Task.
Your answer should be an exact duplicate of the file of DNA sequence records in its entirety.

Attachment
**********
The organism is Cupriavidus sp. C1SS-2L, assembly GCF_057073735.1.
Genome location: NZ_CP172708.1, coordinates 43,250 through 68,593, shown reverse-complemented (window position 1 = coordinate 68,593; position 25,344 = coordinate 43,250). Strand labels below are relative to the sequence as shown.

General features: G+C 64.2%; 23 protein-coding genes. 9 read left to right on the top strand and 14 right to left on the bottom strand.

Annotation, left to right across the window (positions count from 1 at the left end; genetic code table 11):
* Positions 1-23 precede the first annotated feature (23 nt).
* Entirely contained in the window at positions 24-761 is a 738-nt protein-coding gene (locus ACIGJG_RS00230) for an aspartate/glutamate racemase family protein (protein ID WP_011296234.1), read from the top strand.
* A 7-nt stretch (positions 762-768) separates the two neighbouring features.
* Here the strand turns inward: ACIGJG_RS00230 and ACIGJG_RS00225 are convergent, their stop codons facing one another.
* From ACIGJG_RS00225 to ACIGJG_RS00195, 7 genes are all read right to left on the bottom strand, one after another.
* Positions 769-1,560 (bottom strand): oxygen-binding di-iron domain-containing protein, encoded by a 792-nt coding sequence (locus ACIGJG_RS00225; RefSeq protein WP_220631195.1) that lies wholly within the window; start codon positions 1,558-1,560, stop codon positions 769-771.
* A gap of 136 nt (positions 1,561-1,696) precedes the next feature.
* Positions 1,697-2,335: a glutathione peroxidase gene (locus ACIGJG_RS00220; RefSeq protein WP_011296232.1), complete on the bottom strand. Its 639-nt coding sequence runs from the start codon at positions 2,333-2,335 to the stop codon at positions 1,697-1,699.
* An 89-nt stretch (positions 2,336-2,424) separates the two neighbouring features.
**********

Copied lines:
The organism is Cupriavidus sp. C1SS-2L, assembly GCF_057073735.1.
Genome location: NZ_CP172708.1, coordinates 43,250 through 68,593, shown reverse-complemented (window position 1 = coordinate 68,593; position 25,344 = coordinate 43,250). Strand labels below are relative to the sequence as shown.

General features: G+C 64.2%; 23 protein-coding genes. 9 read left to right on the top strand and 14 right to left on the bottom strand.

Annotation, left to right across the window (positions count from 1 at the left end; genetic code table 11):
* Positions 1-23 precede the first annotated feature (23 nt).
* Entirely contained in the window at positions 24-761 is a 738-nt protein-coding gene (locus ACIGJG_RS00230) for an aspartate/glutamate racemase family protein (protein ID WP_011296234.1), read from the top strand.
* A 7-nt stretch (positions 762-768) separates the two neighbouring features.
* Here the strand turns inward: ACIGJG_RS00230 and ACIGJG_RS00225 are convergent, their stop codons facing one another.
* From ACIGJG_RS00225 to ACIGJG_RS00195, 7 genes are all read right to left on the bottom strand, one after another.
* Positions 769-1,560 (bottom strand): oxygen-binding di-iron domain-containing protein, encoded by a 792-nt coding sequence (locus ACIGJG_RS00225; RefSeq protein WP_220631195.1) that lies wholly within the window; start codon positions 1,558-1,560, stop codon positions 769-771.
* A gap of 136 nt (positions 1,561-1,696) precedes the next feature.
* Positions 1,697-2,335: a glutathione peroxidase gene (locus ACIGJG_RS00220; RefSeq protein WP_011296232.1), complete on the bottom strand. Its 639-nt coding sequence runs from the start codon at positions 2,333-2,335 to the stop codon at positions 1,697-1,699.
* An 89-nt stretch (positions 2,336-2,424) separates the two neighbouring features.